August 31, 2008 in City

Early school start a growing trend

West Valley joins those already back in class
By The Spokesman-Review
 

Start dates

Already started: Aug. 27 – Deer Park, Freeman; Aug. 28 – West Valley, Gonzaga Prep

Starting this week: Tuesday – Spokane, Mead, Cheney, Medical Lake, Nine Mile Falls, Liberty and all North Idaho schools; Wednesday – East Valley, Riverside; Thursday – Central Valley

Residents on Ella Road experienced something Thursday they haven’t seen since June.

A traffic jam.

The tangle of buses, minivans and pedestrians is nothing remarkable at Centennial Middle School. But the first tie-up of the school year was unusual for August.

This is the first year in recent memory that West Valley students started the school before Labor Day, putting the Valley’s smallest school district in league with a growing number nationwide.

Students attending Deer Park and Gonzaga Prep also went back to school last week, as did those in some districts that serve agricultural communities, like Freeman and Tekoa. All North Idaho schools start after the holiday, although many in Southern Idaho started last week.

Nationwide, nearly three-quarters of schools start before Labor Day, up from about half of all schools in the late 1980s, according to Market Data Retrieval, which tracks education trends.

MDR reports what schools do without asking why, said Moira McArdle, vice president of marketing for the Connecticut-based research company. Anecdotally, though, the company notes that many Southerners tend to favor an early start because it means summer vacation can begin before the humidity becomes intense. And the Los Angeles Times has reported that many Southern California schools start early to provide the most class time possible before students take standardized tests in the spring.

Not that the trend is universally applauded. Governors in Minnesota and Michigan signed laws earlier this decade mandating a post-Labor Day school start. A failed attempted to do the same in Pennsylvania came after a 2005 survey indicated that 64 percent of Keystone state residents thought school shouldn’t start before the first Tuesday in September.

At West Valley, “we’ve had people asking why (the year’s starting earlier than usual) and some that are disgruntled because it cuts their vacation short,” said district spokeswoman Sue Shields.

School calendars for Washington districts generally are a matter of staff preference and community tradition. Committees in each district normally work a year or two in advance to come up with a couple of proposed calendars. Those are put to a vote of school staff.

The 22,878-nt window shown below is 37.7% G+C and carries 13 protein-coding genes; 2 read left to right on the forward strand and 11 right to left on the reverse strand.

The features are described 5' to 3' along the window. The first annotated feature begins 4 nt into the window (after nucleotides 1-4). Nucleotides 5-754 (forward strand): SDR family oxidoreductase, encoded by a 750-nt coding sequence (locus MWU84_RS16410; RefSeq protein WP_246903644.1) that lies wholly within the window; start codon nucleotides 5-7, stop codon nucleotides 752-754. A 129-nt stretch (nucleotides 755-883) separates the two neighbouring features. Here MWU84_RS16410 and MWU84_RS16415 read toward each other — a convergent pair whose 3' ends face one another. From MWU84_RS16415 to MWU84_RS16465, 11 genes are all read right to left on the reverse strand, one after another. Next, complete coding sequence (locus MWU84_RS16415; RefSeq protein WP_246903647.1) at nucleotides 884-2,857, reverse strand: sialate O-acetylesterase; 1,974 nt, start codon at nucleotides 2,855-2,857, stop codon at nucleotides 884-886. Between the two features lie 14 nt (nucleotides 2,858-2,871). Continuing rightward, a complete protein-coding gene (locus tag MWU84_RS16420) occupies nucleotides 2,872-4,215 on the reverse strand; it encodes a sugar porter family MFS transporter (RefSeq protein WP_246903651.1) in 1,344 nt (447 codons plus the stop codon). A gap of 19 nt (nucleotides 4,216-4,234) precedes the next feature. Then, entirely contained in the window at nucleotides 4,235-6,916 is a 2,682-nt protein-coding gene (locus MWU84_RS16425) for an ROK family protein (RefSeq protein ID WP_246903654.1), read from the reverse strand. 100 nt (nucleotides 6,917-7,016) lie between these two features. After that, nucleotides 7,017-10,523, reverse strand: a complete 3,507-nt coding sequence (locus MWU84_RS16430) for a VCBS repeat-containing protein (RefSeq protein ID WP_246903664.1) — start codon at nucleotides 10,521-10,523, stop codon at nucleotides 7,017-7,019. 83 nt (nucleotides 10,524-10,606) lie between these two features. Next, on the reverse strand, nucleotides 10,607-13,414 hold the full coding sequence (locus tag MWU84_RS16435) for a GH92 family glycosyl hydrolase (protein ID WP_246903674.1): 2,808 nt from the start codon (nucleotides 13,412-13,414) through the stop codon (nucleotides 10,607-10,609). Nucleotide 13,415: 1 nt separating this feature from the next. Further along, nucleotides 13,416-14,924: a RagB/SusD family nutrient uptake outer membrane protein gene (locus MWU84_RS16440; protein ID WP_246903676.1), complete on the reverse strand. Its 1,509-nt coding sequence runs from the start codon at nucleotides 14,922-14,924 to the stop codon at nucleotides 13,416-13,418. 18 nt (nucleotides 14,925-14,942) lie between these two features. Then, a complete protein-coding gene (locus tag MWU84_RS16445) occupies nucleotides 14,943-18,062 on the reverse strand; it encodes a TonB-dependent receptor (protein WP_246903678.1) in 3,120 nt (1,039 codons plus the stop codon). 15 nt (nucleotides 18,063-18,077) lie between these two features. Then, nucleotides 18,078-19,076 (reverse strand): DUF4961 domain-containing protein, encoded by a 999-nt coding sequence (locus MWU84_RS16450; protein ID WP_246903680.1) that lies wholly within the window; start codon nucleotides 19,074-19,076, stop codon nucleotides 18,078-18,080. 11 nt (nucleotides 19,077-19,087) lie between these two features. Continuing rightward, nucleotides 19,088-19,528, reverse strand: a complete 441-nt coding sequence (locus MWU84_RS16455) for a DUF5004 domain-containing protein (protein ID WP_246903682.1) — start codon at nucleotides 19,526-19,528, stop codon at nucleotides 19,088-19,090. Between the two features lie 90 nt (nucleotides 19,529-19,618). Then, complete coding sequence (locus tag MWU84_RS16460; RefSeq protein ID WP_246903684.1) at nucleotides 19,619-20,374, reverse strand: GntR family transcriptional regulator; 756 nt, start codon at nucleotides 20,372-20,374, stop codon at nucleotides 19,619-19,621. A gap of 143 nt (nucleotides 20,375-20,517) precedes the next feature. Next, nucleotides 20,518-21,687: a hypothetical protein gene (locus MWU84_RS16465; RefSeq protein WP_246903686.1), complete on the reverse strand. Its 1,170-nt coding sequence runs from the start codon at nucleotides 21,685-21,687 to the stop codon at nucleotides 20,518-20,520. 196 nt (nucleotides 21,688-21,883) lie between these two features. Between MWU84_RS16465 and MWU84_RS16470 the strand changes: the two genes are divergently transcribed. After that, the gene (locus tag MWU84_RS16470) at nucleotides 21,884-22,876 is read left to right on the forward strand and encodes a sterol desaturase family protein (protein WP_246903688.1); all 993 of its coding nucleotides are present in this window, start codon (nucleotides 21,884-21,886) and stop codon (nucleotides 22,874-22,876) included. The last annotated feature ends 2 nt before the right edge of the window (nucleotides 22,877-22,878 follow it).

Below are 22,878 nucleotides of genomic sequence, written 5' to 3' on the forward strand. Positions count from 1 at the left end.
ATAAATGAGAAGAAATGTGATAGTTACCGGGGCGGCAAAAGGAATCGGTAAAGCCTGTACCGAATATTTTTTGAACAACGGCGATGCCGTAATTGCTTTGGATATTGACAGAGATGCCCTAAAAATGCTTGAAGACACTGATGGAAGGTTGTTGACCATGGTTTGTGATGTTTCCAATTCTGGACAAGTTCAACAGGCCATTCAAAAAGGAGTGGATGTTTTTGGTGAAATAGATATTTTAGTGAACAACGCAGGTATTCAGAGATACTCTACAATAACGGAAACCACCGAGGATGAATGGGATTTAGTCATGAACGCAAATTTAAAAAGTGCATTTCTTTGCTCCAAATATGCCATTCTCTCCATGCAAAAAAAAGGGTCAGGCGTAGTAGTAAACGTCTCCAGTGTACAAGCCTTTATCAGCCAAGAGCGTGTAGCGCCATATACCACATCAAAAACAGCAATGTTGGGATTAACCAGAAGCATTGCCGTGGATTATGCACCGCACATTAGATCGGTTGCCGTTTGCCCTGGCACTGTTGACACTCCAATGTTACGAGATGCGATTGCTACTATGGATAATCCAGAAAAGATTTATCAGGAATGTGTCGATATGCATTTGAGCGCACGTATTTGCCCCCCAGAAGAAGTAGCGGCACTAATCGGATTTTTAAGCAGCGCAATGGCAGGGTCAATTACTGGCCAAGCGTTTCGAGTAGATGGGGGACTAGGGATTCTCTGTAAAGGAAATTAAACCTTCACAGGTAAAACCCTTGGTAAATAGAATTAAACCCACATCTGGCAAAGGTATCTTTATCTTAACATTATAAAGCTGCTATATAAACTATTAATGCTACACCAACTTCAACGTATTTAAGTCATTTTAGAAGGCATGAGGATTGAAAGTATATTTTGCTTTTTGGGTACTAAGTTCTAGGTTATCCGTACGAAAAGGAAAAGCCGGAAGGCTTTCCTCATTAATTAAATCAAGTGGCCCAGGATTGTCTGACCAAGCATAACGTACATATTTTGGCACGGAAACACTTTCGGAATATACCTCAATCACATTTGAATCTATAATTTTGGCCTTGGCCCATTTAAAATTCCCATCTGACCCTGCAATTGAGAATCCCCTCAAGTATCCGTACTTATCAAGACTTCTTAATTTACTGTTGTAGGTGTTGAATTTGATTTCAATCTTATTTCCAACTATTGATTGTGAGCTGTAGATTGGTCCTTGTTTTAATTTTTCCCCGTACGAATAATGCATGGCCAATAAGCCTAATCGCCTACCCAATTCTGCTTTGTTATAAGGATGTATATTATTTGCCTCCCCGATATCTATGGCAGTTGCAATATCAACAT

There are limits to each district’s flexibility: Calendars must include 180 days of school, while accommodating all state and federal holidays. And students must be in class during the spring WASL season.

But by starting in August, schools can start summer vacation earlier or provide more vacation days during the school year.

West Valley’s calendar this year includes some four-day weekends that wouldn’t have been possible without the early start, Shields said.

South of Spokane, in the Freeman School District, last Wednesday’s start means that if there are no snow days to make up, school will end June 9, a few days earlier than most urban and suburban districts.

“Our staff and community like an early summer,” said Superintendent Sergio Hernandez. “It helps kids get a jump on the labor market.”

Some teachers feel there’s a benefit to easing kids into the school year, with three days before the long weekend and four days this week, Hernandez said. And many high school students were already involved in football and volleyball practices, and other activities.

Tekoa Superintendent Wayne Massie said an early start and early release usually work well with the Palouse farm calendar. Most years, the wheat crop has primarily been harvested by late August, although this year is an exception because of summer rains and periods of cool weather, Massie said.

Some of his students will miss a day or two of school for the Palouse Empire Fair, which starts Wednesday and ends Sunday. But Massie said it’s better that they’ve had a jump on the school year than to miss from the very start, and it’d be unrealistic to postpone the start of school until after the fair closes.

The Rev. Kevin Connell said an early start and early release means Gonzaga Prep isn’t competing with Spokane high schools for use of the INB Performing Arts Center during graduation season.

“We have a pretty long tradition of starting before Labor Day,” said Connell, G-Prep’s principal.

But one district with a history of pre-holiday starts reversed that trend this year. Assistant Superintendent Jan Beauchamp wouldn’t speculate about why a majority of East Valley staff voted more than a year ago to adopt a 2008-09 calendar with a post-holiday start.

But, she said, “there are always long discussions.”

Contact Dan Hansen at (509) 459-3938 or danh@spokesman.com.


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